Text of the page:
I started reading this Olalde 2019 paper yesterday and digging down into the sites and details. I've got some first impressions but it will take a few posts to sort out. It's an incredibly big swath of people with a lot of implications, so like Harvard's NW Europe paper, this may take another twenty posts of detailed reading and zooming into the unique burials.
|Individuals 1 and 2 of Tumba 4 de Castillejo del Bonete|
The once barren innards of Iberia harbored a restless new people that must have been raiding the external civilizations from within. We see a similar scenario unfold in the Iron Age. The vast inner interior of Spain is key to all of this. More coming...
At some point the coastal and riverine pre-castles fell out of fashion. Some are roasted, but most just kind of go into disrepair. Mounted warfare may be why. Raiding threats prior to this time seem to have come from the coasts or along draws and navigable rivers. These garrisons must have been effective at cutting off these avenues of approach at first, then some unexpected happens.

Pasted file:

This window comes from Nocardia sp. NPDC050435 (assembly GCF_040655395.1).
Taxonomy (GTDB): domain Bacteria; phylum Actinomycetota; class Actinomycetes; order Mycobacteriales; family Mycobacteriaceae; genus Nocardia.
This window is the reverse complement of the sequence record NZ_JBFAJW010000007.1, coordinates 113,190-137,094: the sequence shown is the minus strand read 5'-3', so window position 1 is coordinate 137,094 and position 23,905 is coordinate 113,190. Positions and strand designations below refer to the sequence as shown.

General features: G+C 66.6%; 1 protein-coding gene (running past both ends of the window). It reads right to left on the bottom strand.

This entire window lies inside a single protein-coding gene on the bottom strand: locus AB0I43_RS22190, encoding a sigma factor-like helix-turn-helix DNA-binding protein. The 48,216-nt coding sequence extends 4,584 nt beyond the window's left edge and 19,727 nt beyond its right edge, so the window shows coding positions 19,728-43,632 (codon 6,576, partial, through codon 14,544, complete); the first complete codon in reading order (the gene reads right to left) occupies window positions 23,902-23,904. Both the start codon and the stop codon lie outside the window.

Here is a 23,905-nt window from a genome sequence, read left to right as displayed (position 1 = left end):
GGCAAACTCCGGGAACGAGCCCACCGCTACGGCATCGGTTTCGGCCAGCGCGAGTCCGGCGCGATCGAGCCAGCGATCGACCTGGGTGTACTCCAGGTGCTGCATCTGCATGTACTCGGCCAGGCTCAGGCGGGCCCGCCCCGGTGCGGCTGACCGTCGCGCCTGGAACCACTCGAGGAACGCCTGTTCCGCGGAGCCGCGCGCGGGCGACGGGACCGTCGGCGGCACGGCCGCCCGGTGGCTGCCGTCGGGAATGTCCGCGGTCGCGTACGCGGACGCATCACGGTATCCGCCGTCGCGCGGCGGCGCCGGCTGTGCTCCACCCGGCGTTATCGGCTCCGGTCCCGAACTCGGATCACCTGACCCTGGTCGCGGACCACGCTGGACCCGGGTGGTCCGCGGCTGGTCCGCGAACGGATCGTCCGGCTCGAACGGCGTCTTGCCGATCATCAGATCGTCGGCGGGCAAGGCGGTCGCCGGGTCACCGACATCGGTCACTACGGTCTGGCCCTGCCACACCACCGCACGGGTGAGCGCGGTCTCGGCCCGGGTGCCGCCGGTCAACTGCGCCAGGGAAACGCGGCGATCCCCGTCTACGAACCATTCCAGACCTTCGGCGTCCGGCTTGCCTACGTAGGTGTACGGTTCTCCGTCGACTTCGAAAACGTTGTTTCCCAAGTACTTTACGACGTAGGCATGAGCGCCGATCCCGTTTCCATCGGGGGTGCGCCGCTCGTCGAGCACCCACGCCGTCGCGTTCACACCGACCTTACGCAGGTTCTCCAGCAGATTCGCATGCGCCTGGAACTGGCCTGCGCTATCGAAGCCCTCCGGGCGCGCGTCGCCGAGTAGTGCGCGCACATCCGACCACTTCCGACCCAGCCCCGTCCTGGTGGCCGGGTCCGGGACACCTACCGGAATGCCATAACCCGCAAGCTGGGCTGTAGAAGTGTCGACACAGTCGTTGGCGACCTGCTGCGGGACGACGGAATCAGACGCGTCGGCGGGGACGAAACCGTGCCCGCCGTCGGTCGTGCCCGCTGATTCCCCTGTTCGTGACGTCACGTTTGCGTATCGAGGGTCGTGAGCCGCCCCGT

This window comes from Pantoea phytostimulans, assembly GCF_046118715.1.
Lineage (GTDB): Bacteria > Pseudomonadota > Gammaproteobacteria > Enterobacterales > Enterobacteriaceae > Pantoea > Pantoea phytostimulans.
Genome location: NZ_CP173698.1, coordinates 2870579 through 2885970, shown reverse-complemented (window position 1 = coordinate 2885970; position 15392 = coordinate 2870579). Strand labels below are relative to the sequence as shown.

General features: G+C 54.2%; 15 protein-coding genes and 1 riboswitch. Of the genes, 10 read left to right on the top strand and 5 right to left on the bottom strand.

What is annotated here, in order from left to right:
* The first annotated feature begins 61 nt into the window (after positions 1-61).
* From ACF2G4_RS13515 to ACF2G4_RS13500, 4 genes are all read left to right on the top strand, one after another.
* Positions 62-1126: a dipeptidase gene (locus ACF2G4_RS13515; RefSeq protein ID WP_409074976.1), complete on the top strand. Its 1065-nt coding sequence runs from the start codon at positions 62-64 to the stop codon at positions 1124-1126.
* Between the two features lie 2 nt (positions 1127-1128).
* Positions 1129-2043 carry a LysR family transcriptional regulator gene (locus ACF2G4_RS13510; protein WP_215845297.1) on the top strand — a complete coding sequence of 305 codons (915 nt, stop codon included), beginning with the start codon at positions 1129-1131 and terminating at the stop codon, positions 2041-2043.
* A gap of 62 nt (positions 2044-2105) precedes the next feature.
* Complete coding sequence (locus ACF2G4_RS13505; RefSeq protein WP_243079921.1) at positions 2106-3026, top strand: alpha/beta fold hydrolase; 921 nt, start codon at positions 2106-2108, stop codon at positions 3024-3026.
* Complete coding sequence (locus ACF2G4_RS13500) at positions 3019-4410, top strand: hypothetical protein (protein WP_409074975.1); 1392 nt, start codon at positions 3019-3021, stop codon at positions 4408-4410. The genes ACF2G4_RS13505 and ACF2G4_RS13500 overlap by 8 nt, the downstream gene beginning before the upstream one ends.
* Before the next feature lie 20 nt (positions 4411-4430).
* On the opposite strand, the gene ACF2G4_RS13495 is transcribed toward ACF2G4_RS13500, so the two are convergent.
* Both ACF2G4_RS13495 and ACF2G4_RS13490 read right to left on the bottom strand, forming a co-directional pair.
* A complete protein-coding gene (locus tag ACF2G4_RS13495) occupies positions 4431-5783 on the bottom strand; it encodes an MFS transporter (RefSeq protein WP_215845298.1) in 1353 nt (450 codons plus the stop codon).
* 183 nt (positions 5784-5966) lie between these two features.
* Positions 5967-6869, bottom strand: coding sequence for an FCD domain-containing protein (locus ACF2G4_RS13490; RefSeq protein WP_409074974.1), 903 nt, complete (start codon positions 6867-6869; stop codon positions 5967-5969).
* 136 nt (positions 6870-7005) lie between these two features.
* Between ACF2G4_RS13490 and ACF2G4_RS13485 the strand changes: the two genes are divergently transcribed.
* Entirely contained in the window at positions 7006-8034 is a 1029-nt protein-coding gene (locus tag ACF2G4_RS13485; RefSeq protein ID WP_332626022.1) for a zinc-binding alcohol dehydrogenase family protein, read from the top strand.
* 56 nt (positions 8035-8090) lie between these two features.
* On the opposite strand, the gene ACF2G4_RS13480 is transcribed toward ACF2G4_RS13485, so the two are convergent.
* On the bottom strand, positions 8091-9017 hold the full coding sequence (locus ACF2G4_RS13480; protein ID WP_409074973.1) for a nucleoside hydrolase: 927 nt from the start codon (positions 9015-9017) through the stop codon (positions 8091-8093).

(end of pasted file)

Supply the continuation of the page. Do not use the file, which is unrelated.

Now the threat is from the interior. These aren't seasonal raiding parties. The threat is constant and local. Harassment is endless. We can be certain that it is just not Bell Beakers generally, but Marauding Mesetans that are the cause for the disruptions that happened.
Another interesting angle is the relationship between Ciempozuelos and North Africa. North African beaker pottery is essentially Ciempozuel-bros from what I've seen.
Another interesting thing is how DF27 these people likely are, when they are. That complicates a complicated story.
Re-defining Ciempozuelos. (Bueno, Barroso and Balbin-Behrmann, 2017) Something I'm reading.
|Bueno et al, 2017|
You'll notice something about Meme Buenos big stroke map here, that is that all of the Bell Beaker zones of Iberia are connected via the Ciempozuelos network, not each other. Take a good look at it. Whether its the Tagus or the Duoro, the Ciempozuelos has its hand on all of them, and for people who could move over land quickly, this communicates power. And a the heart of the Ciempozuelos territory?
Now look at the Olalde paper through this lens. This is the formation of modern Spain, genetically and culturally.
This map is a template for history to repeat itself in the Iron Age.
Just noticed that commentor FrankN at Eurogenes made an observation about the Castile region's profiles. Porto-Cogotas and Cogotas I is expected and Cogotas II basically transitions toward Celtic, and while not native, definitely predictable.